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MKBHD's 2019 blind smartphone camera test throws up a few surprises

The iPhone 11 Pro lost to the OnePlus 7T Pro in the very first round after messing up the white balance in its shot. (Source: Gadgets Now)
The iPhone 11 Pro lost to the OnePlus 7T Pro in the very first round after messing up the white balance in its shot. (Source: Gadgets Now)
Last year, popular YouTube tech channel Marques Brownlee hosted a blind smartphone camera test that had some shocking results—with the US$300 Pocophone F1 finishing in second place. This year's version is just as interesting, as it threw a similar curveball.
Ricci Rox,

Last year, popular YouTube tech channel Marques Brownlee hosted a blind smartphone camera test. The major smartphone releases of the year were paired off against each other in two brackets, with the public getting to choose which shots they preferred without knowing what phone took which. The results last year were shocking, as the Huawei Mate 20 Pro came out on top—the Pocophone F1 being an unexpected runner-up.

This year, MKBHD has repeated the same test. Most of the major smartphone releases of the year competed, six million votes were submitted across Twitter and Instagram, and the results were just as surprising as last year's.

While the Mate 20 Pro came out on top last year, the Mate 30 Pro got knocked out at the semis against the Galaxy Note 10+, the Samsung flagship which went on to win. The runner-up here? The Galaxy S10e, yet another Samsung device. It makes sense, since the S10e and Note 10+ feature identical camera hardware.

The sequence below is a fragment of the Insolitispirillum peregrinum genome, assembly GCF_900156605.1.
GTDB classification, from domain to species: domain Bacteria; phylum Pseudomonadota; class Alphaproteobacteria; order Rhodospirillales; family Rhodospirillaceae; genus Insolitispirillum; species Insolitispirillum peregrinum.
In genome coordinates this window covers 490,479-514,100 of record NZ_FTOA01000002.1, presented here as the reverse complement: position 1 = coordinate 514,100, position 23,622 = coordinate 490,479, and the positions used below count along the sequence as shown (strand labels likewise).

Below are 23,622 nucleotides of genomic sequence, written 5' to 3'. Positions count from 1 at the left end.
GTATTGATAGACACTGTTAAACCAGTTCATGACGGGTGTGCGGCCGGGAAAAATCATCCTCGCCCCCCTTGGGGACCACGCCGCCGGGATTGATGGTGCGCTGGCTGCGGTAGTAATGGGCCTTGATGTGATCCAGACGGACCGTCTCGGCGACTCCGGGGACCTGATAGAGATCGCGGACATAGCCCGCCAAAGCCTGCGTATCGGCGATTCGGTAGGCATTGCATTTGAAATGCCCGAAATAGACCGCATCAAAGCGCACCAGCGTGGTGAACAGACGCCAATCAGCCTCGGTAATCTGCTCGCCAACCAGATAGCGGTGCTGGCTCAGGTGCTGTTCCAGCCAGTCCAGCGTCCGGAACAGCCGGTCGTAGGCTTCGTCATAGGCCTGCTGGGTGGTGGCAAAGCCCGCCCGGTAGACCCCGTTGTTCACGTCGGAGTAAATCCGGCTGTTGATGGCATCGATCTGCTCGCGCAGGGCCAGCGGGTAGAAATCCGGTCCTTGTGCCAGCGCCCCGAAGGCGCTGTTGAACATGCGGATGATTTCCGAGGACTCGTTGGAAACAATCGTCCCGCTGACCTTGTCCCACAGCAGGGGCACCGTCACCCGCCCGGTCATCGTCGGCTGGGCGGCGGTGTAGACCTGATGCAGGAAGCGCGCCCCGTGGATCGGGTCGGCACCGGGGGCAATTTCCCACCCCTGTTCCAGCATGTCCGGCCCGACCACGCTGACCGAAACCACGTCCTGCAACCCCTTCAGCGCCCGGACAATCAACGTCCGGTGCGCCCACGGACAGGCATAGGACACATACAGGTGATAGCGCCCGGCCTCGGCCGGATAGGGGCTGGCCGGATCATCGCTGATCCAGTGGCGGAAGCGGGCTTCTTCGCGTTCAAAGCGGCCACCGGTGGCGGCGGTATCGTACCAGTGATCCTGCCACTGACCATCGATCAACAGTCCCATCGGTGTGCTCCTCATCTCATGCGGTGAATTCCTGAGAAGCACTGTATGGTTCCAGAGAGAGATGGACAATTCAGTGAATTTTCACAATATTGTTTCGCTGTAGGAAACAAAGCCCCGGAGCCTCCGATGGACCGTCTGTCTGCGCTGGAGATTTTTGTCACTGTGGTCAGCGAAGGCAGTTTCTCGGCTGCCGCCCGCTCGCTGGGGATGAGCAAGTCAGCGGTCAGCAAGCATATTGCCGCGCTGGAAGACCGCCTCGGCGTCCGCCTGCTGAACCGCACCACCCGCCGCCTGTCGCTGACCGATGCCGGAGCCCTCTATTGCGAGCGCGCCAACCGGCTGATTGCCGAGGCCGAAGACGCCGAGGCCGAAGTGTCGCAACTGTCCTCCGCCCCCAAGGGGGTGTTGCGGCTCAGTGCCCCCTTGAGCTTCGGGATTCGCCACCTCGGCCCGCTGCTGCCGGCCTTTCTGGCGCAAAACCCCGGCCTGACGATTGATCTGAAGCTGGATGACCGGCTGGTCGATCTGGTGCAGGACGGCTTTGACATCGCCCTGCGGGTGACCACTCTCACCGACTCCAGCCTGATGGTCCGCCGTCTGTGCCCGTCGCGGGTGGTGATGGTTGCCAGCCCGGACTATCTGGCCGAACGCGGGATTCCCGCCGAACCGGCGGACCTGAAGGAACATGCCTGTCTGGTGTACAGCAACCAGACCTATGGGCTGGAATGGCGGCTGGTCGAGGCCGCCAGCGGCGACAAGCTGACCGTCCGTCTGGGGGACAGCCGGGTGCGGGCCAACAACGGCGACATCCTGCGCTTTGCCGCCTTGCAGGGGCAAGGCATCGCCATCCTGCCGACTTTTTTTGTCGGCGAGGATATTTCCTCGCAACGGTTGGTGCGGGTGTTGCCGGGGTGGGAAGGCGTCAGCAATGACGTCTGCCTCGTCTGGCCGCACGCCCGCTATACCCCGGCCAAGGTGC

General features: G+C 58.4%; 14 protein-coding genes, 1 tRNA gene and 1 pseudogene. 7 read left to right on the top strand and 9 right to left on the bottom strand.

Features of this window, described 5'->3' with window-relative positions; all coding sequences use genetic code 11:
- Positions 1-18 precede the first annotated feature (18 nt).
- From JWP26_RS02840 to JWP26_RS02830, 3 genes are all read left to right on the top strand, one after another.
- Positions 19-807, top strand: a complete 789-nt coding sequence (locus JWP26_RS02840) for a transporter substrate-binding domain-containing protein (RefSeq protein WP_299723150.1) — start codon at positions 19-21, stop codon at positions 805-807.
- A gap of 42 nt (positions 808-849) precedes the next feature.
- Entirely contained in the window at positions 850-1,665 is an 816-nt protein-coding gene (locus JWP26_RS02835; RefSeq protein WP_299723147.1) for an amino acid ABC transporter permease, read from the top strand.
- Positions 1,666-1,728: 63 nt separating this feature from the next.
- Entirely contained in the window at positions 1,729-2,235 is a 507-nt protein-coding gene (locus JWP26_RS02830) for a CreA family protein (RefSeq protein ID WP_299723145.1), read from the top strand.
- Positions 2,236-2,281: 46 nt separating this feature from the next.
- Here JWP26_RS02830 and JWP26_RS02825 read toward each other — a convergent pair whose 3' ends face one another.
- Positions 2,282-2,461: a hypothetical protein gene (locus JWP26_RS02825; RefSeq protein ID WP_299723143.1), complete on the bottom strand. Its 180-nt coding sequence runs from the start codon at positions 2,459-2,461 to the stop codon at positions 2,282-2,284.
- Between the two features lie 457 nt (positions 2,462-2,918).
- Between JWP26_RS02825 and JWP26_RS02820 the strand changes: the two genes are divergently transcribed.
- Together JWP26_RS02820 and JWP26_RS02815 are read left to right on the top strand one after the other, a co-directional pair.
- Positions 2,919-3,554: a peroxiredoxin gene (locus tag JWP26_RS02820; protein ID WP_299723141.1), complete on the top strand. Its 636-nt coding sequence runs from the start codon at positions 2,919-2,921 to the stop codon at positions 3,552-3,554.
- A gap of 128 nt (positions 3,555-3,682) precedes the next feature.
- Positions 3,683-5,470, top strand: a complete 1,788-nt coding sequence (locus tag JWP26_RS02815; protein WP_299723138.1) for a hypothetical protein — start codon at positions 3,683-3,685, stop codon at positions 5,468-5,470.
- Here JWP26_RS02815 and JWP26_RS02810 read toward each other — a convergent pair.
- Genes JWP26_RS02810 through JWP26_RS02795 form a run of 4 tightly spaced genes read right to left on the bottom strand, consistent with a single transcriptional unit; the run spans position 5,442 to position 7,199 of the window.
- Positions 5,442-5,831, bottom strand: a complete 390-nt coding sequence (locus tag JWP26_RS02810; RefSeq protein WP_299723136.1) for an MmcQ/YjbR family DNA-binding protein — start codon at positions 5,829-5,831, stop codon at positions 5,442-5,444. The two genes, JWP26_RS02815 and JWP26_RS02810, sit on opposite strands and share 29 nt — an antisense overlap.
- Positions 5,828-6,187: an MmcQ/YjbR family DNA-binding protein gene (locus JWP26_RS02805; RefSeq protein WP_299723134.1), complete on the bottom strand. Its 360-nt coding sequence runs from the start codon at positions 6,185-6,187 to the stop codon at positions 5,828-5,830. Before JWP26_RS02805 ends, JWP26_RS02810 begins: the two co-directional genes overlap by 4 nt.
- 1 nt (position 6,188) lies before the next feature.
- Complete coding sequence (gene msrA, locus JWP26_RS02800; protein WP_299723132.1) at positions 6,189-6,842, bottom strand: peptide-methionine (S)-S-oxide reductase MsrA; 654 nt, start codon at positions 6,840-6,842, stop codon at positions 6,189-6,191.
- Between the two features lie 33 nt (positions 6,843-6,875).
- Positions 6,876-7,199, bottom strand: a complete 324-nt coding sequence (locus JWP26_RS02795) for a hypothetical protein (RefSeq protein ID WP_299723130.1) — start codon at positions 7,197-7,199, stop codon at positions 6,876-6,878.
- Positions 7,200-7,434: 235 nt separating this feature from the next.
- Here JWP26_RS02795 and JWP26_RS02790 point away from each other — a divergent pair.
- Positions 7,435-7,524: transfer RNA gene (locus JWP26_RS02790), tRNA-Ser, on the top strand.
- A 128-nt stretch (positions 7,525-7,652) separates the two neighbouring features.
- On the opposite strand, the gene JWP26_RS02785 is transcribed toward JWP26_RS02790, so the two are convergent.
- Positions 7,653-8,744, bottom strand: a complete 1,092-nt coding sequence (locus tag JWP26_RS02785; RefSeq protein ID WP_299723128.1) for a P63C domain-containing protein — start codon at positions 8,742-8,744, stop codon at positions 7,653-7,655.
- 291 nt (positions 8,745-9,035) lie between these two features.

The S10e beat the Mi Note 10, OnePlus 7T Pro, and Pixel 4 on its way to the finals. All three of those phones are great camera devices, and the Pixel 4 and Mi Note 10 are considered to be some of the best camera phones in the world right now.

Rather amusingly, the iPhone 11 Pro lost right off the bat to the OnePlus 7T Pro. For some reason, the Apple flagship produced a ridiculously cool-toned image that evidently didn't appeal to the voting crowd.

It's no surprise that Samsung dominated, really. The company's image processing has gained a reputation for leaning towards a punchier color profile, when compared to most of the competition. As we saw with the Poco F1 last year, most of the voting audience tends to prefer brighter, punchier shots.

Samsung's cameras have received flak for their poor performance in dynamic shooting conditions, with the company opting for lower shutter speeds. That's valid criticism, but it shouldn't detract from the excellence of the company's cameras in most other shooting situations.

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> Notebook / Laptop Reviews and News > News > News Archive > Newsarchive 2019 12 > MKBHD's 2019 blind smartphone camera test throws up a few surprises
Ricci Rox, 2019-12-17 (Update: 2019-12-17)
Ricci Rox
Ricci Rox - News Editor - @riccirox
I'm a freelance copywriter who lives and dies for tech. Android, ​especially. The smartphone market is one going through an impressive growth spurt, so I crawl the Internet with keen interest in a technological ecosystem that doesn't seem to be slowing down anytime soon.